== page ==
Written by Leo Carew. Published in Hardback by Wildfire on 5th of April. 480 pages, £16.99. Ebook version also available.


‘Violence and death have come to the land under the northern sky’


 The brilliant tag line on the back of the book and a very sparse synopsis, left me with no idea of what to expect from The Wolf. I occupy a minority, having not read any of the GEORGE R R MARTIN stories, which this book has been compared too), nor watched Game of Thrones;  I was therefore pleasantly unaware of what type of journey this book would take me on, or the mental pictures it would create.

I was slightly concerned I would not get on with this book, reading the prologue did little to reassure me and I could tell that this was a different book to my usual reading.  Despite my initial anxiety I with persevered with ‘The Wolf’ and I am so glad that I did.


Carew’s language skilfully sets the scene, describing desolate, albeit beautiful, mountainous landscapes, creating a large and colourful fantasy world in my mind.


Leo Carew effortlessly draws you in, his characters are rich and compelling,  so much so that you end up empathising with both sides.


The book is about the Anakim- who dwell in the mountains of the north and the Southerners - who live in warmer climates. These races, whilst poles apart both geographically and in lifestyle live in a fragile peace. When this peace is shattered, both sides head to war.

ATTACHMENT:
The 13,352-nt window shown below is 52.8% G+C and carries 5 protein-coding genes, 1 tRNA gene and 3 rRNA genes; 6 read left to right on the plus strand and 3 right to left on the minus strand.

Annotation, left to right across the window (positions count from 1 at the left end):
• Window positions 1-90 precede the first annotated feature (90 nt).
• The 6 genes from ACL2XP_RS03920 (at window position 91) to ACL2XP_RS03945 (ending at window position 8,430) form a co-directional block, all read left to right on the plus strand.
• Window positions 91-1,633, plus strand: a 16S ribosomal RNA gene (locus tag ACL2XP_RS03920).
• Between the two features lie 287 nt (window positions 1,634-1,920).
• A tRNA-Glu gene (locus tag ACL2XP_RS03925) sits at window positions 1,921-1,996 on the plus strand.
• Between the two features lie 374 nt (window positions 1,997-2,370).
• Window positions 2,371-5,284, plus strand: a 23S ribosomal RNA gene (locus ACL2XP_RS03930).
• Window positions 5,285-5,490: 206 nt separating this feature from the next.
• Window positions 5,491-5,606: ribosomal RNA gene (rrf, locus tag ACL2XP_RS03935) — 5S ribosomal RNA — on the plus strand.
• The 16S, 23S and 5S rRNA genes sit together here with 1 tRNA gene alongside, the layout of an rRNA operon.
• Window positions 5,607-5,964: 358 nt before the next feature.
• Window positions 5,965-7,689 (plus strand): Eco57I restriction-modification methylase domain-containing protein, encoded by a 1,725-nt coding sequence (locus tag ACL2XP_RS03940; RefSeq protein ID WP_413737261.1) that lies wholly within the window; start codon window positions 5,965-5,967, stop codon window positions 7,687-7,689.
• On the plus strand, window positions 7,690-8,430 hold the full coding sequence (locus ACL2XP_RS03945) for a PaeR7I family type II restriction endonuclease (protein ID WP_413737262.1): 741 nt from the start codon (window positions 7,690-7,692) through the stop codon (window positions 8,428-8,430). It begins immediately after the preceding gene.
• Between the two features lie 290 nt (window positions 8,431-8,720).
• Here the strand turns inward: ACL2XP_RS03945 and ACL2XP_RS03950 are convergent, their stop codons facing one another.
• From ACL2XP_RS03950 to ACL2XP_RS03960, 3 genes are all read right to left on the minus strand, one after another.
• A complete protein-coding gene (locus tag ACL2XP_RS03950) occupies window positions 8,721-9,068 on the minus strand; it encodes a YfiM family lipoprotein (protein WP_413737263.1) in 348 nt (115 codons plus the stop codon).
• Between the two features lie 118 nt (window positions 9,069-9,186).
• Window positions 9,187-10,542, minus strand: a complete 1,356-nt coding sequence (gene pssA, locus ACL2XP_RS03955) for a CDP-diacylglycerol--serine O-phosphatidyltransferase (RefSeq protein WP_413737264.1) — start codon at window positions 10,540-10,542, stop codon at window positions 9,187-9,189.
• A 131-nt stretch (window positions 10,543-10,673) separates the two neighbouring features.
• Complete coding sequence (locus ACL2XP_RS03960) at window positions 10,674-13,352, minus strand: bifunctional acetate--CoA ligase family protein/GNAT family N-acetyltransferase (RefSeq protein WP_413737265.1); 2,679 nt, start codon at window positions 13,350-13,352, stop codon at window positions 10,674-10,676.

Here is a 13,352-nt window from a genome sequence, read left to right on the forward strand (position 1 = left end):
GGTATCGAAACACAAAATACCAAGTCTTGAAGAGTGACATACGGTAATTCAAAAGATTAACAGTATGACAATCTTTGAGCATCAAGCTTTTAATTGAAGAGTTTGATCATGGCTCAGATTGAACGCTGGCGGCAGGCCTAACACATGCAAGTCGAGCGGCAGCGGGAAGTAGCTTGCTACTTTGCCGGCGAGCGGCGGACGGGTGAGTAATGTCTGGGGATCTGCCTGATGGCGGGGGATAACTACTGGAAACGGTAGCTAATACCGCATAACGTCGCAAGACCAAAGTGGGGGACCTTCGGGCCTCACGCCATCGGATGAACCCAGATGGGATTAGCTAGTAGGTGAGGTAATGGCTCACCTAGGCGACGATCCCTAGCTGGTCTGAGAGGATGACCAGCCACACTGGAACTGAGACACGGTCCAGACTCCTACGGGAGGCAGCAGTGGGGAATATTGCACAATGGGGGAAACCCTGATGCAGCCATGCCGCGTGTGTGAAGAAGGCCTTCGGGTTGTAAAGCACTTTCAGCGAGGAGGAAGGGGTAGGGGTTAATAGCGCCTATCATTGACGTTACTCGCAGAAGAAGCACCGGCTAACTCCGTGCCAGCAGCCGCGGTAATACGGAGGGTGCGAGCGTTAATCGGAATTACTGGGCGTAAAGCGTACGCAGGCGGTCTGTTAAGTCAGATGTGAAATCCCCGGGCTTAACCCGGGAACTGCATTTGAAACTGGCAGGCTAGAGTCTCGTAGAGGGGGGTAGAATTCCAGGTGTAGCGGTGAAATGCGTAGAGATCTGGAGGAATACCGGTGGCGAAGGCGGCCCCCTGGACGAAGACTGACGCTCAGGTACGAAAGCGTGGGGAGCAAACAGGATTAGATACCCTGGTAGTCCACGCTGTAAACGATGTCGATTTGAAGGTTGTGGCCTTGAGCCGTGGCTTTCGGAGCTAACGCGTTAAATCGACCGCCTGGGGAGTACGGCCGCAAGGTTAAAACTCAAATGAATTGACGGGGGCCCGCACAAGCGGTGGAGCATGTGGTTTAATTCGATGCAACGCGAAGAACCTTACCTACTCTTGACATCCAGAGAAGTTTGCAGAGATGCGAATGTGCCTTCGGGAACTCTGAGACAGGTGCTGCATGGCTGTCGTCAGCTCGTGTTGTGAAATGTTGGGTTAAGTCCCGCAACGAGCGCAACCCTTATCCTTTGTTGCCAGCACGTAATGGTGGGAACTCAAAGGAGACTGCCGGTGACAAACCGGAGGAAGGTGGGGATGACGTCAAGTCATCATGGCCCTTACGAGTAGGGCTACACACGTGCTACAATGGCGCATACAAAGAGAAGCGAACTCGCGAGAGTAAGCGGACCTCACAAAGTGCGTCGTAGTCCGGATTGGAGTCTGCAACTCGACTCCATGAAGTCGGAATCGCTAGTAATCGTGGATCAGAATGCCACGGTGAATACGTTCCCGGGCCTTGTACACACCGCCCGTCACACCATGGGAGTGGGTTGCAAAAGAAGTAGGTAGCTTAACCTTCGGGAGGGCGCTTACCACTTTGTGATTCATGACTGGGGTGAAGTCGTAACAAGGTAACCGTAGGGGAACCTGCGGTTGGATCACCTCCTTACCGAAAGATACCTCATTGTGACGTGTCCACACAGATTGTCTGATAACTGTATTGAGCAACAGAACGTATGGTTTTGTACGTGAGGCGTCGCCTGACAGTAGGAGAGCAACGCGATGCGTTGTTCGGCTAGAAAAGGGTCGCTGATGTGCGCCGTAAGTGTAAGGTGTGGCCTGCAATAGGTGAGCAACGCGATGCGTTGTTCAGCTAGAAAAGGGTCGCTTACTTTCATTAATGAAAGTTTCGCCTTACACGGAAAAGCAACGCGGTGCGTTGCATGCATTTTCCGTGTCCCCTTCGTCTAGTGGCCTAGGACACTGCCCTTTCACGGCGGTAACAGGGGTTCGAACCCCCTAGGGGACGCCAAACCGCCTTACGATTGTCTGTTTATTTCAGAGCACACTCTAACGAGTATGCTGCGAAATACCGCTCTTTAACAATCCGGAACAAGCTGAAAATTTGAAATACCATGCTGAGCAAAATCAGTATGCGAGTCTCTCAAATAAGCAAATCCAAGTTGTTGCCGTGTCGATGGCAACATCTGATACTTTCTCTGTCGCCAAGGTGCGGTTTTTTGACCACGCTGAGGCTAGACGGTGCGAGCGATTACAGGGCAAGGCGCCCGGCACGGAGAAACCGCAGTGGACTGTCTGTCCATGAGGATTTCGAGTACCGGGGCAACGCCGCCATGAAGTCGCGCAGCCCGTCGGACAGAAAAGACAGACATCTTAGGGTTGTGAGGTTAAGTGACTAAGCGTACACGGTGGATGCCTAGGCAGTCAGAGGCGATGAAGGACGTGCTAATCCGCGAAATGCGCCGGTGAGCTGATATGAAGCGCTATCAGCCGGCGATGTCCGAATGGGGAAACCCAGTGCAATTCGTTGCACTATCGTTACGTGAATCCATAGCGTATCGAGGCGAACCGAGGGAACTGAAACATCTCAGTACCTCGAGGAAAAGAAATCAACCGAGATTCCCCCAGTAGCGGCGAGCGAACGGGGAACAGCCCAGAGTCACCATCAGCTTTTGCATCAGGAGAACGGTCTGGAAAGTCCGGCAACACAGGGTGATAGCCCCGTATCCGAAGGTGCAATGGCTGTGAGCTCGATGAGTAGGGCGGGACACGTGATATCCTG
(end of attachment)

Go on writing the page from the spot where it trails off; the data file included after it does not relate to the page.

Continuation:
The Wolf explores the politics involved when a nation goes to war and the extremes that usually noble people will go to in order to gain or to hold on to power.


We meet Roper- an Anakim and Bellamus- a Southerner, both have their own moral code by which they live by.  We learn of houses that are joined by marriage, prestigious guards and their training, houses that assassinate to keep the kingdom stable and we discover what laws govern their lands and how brutal the punishments can be.


As I turned each page I wanted to learn more of the races’ history, more about the characters’ pasts. Carew left me pondering on how the political dalliances would either flourish or falter. Each page kept me vividly in the world of ‘The Wolf’.


The book explores power, identity, and relationships. It depicts extreme devotion, unfailing hatred and great wisdom in equal measure.  There is plenty of action for those that are battle thirsty, exploration of politics, massive fantasy elements and even a bit of romance thrown in for good measure.


After having had my doubts about this book, I would whole-heartedly recommend this, fan of Game of Thrones or otherwise. I really enjoyed it and immersed myself in the world Leo Carew has created. I eagerly await the next book in this series.


Emma Thomas


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FrightFest is the registered trade mark of London FrightFest Limited.
 © 2000 - 2018